GA: To tell you the truth, I never formally studied photography. My work is in the Turism and Recreation field, but eight years ago we began organizing photographic excursions in Panama with a very good friend from New York, Rick Sammon, who writes for the Associated Press and is the author of ten books about digital photography. I was very much interested when I saw him taking photos of nature and people, then I start organizing exclusive photography tours in Panama with other internationally famous photographers. At the same time I was learning from their workshops. It is a hobby for me, but some of my photos have been in magazines in Panama and internationally they have been published in publications as such as Iris Times, Outside Magazine, Native Peoples, Island Magazine. It is very important that every time we try to teach the people from the indigenous groups we visit about photography, at the same time we make donations.

In our photographic excursions we visit Kuna Yala (Kunas), Darien (Embera y Wounaan) and the Ngobe Bugles. I have noticed that young people want to learn and maybe work in this field, but the only problem is that the digital cameras are expensive. We teach them, because what we do are interactive classes, and because it is good for them and a way to show the world about our culture and traditions.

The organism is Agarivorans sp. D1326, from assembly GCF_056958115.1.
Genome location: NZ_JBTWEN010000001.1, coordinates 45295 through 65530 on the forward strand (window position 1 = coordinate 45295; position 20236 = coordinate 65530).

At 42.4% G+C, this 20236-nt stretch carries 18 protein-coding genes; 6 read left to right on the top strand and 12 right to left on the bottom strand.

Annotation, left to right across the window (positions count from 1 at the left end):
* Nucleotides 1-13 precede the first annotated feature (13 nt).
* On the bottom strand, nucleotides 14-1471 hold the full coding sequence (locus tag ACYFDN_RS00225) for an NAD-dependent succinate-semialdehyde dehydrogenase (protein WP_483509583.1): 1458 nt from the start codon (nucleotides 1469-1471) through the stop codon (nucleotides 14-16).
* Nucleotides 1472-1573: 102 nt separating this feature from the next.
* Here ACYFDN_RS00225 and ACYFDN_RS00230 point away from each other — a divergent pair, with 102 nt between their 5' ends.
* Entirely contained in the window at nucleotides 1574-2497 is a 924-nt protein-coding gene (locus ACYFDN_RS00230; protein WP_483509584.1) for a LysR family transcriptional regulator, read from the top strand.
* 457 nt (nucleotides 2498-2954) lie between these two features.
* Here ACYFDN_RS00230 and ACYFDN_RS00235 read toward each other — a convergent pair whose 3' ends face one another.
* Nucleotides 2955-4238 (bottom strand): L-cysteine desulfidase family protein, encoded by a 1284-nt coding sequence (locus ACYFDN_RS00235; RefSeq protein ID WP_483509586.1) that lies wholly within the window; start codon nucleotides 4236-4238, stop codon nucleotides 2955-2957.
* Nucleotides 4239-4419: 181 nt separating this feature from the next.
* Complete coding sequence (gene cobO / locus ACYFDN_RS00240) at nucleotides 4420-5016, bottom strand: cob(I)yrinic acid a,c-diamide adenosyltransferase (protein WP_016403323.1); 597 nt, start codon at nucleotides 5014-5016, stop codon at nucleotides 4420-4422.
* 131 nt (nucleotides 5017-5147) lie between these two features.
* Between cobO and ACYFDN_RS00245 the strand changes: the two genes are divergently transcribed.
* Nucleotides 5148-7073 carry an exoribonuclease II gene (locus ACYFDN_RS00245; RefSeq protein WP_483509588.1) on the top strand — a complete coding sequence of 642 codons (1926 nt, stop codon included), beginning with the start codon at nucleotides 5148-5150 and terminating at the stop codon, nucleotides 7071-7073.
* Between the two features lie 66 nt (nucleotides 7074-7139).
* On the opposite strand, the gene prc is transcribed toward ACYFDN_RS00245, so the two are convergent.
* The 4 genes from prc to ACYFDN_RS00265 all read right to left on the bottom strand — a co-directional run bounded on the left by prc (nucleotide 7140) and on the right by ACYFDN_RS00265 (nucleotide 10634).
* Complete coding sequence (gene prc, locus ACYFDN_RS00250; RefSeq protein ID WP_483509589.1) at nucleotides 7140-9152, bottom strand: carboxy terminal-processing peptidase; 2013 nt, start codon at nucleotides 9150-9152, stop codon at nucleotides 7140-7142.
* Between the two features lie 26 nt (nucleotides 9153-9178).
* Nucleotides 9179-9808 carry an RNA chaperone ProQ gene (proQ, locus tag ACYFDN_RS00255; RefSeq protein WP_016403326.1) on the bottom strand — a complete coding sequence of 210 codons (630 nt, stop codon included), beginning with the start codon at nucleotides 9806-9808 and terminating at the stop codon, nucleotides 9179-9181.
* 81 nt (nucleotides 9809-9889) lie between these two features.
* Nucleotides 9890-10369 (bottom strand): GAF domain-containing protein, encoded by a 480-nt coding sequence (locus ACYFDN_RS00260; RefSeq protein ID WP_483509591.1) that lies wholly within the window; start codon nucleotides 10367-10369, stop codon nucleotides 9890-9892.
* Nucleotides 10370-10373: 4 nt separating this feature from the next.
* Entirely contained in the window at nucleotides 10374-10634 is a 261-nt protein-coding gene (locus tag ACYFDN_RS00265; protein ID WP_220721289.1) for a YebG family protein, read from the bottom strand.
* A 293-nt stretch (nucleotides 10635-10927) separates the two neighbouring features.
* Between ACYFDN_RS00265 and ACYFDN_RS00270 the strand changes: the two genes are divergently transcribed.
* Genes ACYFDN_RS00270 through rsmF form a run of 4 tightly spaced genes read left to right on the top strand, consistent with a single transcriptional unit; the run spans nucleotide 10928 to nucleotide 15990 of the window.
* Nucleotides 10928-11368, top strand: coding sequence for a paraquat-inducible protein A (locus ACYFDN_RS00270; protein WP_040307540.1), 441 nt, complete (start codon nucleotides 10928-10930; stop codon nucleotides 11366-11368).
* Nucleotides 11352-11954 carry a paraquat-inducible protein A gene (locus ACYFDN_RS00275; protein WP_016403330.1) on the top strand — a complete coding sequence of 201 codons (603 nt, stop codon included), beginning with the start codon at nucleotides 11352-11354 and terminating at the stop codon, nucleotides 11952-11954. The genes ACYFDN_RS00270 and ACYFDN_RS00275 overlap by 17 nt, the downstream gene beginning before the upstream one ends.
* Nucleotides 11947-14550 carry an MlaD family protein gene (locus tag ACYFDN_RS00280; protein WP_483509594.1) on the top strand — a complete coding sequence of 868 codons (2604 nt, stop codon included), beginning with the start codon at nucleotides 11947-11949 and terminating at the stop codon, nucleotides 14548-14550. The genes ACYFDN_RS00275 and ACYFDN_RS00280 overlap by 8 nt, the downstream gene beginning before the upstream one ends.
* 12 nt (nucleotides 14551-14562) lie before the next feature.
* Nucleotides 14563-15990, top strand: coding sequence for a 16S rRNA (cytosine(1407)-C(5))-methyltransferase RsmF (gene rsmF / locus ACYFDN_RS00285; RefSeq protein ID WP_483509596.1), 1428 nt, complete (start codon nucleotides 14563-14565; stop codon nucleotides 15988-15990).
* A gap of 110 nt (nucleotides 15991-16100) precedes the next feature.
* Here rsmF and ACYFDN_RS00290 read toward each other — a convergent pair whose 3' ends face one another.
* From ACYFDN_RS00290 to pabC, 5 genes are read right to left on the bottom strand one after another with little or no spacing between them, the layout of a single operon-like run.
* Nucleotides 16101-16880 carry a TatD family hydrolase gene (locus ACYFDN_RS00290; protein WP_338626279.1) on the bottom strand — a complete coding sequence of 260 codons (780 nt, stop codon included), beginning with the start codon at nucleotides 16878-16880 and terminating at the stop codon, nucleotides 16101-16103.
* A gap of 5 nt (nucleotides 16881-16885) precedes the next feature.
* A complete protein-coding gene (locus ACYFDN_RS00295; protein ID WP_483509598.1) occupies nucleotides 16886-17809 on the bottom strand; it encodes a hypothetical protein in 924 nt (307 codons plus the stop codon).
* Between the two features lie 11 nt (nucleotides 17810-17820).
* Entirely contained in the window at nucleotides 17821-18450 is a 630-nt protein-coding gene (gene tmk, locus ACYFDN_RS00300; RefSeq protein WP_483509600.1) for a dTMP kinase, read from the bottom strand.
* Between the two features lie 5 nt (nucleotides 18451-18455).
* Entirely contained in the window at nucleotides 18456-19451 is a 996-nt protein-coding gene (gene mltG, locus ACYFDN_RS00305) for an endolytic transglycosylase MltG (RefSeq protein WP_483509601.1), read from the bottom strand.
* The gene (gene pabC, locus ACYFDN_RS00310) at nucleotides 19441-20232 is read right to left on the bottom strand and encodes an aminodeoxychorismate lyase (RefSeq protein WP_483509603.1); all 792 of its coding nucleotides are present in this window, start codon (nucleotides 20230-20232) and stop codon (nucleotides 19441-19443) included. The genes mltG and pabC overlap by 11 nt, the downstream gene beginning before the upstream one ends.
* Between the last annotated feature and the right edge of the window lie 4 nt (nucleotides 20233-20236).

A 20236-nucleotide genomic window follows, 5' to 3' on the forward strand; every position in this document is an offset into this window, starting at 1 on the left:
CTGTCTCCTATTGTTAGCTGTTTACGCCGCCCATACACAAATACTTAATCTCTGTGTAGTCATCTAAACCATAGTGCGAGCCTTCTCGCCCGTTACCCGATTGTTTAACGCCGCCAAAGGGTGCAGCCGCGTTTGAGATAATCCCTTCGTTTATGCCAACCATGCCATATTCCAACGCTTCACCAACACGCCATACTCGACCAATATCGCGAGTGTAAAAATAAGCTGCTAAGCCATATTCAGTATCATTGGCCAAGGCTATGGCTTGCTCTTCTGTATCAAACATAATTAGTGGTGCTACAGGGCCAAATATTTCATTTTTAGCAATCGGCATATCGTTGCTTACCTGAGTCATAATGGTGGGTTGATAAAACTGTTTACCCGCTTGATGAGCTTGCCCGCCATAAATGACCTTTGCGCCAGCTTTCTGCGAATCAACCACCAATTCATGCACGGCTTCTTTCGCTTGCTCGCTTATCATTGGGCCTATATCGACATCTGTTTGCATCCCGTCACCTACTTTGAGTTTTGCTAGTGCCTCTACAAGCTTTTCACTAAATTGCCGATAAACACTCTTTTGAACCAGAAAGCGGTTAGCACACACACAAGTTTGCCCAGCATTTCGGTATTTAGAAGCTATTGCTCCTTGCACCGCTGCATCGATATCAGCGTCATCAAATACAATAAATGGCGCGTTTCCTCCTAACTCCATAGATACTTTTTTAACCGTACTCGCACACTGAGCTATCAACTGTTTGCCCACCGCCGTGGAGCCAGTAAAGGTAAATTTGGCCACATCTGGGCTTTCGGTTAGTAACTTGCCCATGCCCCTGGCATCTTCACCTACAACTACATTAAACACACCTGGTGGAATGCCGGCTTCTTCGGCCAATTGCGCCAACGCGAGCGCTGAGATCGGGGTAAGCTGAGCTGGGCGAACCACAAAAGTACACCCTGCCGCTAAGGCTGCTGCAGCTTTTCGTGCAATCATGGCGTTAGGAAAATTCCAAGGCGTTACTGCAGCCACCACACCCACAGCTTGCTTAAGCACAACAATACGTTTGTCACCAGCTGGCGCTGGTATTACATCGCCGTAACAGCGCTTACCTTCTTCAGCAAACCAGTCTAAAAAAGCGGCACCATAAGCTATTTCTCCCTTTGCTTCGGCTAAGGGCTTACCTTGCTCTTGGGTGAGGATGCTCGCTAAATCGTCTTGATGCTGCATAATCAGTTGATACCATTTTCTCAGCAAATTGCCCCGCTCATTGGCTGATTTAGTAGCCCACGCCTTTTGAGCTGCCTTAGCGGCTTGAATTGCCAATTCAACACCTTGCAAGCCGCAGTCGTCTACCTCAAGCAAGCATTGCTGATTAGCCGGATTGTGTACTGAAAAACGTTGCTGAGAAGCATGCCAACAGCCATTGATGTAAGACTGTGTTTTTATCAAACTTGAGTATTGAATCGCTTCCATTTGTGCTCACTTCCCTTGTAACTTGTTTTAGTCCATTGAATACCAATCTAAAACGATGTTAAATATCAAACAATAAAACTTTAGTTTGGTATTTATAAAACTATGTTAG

Photo Credits: All photos from this post are by Gilberto Alemancia and used with permission. All rights reserved unless authorized by the author.

Hungry for more? …well, then you’ll have to visit his Flickr!


  • Very interesting take… although I do agree with Alemancia’s lamentation concerning the lack of technology on the Kuna Yala islands, I can also see it the other way. Technology is not always good nor necessary.

    Thanks for the story.

  • Beautiful pictures!

  • Hola Flash, thank you for your comment! I think that in this case it goes further than that. If the people want technology in their lives, let them have it. If the big co. makes promises but keeps delaying and takes advantage…it doesnt sound right to me.

    Solana: si te gustan las fotos, imaginate visitando esos lugares en persona…son preciosos!



    Having lived over 20 of my 56 years in Panama, where all of my children (3 Dual-Nationals) were born from my Ngobe-Bugle ex-wife now living in the States, I can agree with Gilberto from both sides of the fence. Living in the Caribbean (Atlantic) Terminal of PTP (Rural Chiriqui Grande, Bocas del Toro) from 2000-2004, we lived through the same injustice he mentioned with the same Company, Cable & Wireless. It cost $9.00 per hour to rent a computer for 1 hour in that Community, while in David, Chiriqui, an Urban Center, the same hour cost only $0.75 per hour. So much for “Sevicio Universal”. Thanks, Gilberto, for your keen insight. Keep fighting for your Tribal Rights and Dignity as we are on the other side of the Country with the Ngobes.

    Puerto Limon, Costa Rica
    Chiriqui Grande, Panama

  • […] Read it here….. […]

  • […] many Kuna speakers during this final chapter; at the same time he is still the mediating voice (as this article notes, Internet access for the Kuna is practically nonexistent) — and so the intertwining of […]